Autism Series #1: Why Does My Child Repeat Things?

Why does my child repeat things? Some people call this Echolalia.

What is Echolalia?

  • Meaningless repetition of another person’s spoken words as a symptom of psychiatric disorder
  • Repetition of speech by a child learning to talk

This is not the same as an autistic child repeating words or phrases. Why?

There are two predominant reasons.

  1. The memory of an autistic programmed person does not work in exactly the same way as the memory of someone who is not programmed with autistic processing pathways.

Most of us have a specific organization to our memories. They are stored as “if…then.” For example, “If I want a drink, then I ask for a glass of water.

An autistic person’s memory is more like a pool of words that don’t always go together. For example, “drink, cup, water, juice, milk, glass, faucet, sandwich, eat, plate” may all be in the same pool.

They float around in that pool, constantly moving and switching places. So one moment they may be arranged like they are above, and the next they may be arranged as, “sandwich, eat, cup, drink, milk, plate, water, juice, glass, chicken.”

Imagine bobbing for apples. This is kind of how an autistic person’s memory works. You may aim for one apple, but it slips away and another suddenly bobs up in its place.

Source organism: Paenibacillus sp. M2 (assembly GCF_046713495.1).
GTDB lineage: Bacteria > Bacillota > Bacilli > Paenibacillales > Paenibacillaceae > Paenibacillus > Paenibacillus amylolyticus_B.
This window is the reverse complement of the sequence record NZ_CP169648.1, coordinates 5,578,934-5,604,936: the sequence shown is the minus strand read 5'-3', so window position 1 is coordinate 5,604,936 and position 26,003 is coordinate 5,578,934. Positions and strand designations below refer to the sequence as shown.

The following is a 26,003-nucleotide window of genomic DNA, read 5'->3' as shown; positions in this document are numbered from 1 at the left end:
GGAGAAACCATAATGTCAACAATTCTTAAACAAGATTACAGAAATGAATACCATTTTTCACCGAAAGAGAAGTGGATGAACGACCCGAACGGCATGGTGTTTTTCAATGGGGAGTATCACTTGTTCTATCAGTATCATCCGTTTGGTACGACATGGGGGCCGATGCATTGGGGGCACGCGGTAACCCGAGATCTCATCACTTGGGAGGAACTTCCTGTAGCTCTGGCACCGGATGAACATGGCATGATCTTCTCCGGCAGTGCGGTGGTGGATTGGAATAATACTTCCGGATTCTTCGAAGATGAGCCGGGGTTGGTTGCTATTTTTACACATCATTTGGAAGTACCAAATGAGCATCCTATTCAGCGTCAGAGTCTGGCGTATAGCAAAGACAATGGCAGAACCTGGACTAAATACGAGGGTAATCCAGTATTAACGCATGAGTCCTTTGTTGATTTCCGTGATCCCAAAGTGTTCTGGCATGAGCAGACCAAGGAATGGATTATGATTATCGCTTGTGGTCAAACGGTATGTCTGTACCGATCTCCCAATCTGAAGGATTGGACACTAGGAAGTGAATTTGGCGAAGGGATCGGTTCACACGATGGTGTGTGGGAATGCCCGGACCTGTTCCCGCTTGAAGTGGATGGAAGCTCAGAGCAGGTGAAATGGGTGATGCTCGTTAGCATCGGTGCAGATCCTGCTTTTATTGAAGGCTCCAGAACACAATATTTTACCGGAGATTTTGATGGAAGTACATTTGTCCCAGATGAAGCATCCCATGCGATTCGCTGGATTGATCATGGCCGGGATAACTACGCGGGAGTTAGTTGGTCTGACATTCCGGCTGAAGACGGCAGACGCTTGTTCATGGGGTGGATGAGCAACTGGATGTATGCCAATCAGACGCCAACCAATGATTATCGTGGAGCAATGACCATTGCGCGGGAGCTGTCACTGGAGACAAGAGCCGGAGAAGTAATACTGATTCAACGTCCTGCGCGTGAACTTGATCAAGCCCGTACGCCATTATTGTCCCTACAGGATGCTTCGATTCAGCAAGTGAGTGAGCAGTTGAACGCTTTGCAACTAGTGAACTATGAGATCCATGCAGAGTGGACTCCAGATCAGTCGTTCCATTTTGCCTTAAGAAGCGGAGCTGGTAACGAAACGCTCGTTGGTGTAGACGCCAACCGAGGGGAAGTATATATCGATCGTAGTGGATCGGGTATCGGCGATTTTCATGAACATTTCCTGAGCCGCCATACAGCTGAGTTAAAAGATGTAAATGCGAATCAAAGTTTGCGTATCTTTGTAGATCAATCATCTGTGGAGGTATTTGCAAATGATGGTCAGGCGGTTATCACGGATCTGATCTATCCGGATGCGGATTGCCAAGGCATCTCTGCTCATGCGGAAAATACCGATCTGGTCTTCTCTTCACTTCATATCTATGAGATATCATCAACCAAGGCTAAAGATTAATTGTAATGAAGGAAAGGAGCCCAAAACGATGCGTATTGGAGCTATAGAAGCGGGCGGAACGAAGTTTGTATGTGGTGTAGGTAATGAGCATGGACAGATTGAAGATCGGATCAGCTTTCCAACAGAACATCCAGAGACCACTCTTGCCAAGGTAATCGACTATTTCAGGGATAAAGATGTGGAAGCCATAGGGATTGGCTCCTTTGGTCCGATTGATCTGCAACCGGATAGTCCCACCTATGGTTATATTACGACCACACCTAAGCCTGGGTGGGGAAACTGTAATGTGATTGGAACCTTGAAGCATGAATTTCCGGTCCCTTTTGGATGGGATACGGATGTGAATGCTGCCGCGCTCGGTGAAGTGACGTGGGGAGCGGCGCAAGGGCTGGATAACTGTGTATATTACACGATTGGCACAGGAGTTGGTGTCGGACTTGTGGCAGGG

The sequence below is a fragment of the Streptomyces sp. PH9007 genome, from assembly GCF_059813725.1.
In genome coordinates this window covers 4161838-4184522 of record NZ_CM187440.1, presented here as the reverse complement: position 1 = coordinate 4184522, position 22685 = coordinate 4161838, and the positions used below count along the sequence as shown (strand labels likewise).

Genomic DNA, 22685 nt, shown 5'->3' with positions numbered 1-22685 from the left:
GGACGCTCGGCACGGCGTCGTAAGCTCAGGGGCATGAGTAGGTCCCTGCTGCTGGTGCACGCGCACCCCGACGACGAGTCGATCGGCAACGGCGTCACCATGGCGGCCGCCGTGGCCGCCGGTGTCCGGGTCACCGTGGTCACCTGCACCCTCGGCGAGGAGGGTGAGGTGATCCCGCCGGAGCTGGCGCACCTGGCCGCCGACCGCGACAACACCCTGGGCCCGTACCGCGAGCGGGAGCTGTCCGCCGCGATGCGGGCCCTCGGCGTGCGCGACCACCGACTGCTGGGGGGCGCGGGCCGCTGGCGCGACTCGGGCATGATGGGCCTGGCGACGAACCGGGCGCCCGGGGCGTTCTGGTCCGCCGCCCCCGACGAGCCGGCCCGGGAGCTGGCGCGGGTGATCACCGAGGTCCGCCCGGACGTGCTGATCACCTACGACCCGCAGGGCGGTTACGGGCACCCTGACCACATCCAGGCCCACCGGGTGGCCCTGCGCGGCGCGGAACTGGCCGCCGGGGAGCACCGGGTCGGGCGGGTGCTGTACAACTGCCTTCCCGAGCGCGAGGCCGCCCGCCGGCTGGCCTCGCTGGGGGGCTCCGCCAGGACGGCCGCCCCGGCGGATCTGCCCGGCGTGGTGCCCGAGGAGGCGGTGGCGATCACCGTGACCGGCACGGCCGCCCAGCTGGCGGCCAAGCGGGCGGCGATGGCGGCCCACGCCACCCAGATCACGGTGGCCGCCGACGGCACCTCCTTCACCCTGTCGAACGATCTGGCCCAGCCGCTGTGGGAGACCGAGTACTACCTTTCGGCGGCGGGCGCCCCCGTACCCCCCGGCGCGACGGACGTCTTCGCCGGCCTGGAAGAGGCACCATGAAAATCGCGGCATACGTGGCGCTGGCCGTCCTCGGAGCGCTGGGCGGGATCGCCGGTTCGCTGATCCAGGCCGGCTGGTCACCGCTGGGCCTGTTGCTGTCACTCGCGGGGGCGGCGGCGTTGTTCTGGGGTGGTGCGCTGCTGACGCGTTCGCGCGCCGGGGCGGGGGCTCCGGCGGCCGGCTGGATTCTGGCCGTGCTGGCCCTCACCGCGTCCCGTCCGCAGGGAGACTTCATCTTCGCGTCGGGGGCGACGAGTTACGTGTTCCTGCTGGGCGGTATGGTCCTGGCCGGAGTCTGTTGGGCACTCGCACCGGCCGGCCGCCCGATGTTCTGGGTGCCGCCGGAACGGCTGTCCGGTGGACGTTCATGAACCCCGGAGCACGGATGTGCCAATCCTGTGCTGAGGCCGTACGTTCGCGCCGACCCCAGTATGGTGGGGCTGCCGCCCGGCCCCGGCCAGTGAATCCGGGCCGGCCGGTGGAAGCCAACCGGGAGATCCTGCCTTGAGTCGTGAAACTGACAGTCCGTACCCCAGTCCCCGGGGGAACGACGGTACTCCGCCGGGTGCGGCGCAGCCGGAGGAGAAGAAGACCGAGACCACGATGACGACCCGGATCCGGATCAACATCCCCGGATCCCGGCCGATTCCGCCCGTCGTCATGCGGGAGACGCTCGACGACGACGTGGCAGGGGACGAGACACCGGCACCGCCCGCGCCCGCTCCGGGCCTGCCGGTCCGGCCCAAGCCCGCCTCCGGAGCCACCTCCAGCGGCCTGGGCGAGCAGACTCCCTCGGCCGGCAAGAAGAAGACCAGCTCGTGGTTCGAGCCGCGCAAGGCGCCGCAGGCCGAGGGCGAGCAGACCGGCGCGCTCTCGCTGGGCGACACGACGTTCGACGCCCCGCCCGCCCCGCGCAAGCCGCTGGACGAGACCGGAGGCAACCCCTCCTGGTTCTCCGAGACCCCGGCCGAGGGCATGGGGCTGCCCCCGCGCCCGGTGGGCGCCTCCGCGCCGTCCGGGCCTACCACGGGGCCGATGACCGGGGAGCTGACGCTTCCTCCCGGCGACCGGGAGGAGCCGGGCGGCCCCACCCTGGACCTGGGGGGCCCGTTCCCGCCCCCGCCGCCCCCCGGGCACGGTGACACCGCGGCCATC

So, the autistic person repeats the key words in what you have just said in an effort to match them with the words bobbing around in memory. Eventually they match up, but it requires repetition of the words and time to process.

  1. Another reason is that is allows the autistic person to experiment with words. Words are not easy for most people with autistic processing.

For those who are not programmed with autistic process, words come easily. We quickly tag experiences, feelings, smells, sights, sounds with words and store them in the verbal part of the brain.

For someone with autistic programming, that tagging process is not as easy. Why? Because of the way memory is organized. You just read about that. So, sometimes repeating allows the autistic person to play with words that they are familiar with.

Sometimes it’s fun to do something that was once hard to master, but is now easier due to practice. We like to play catch after we have managed the mechanics of it. Sometimes someone who has trouble with words likes to play with them just because it is fun to do something well that was hard to master.

For more information on how this works, I recommend The Reason I Jump by Naoki Higashida, available through Please designate your “Amazon Smile” charity as Therapeutic Riding of Tuscaloosa.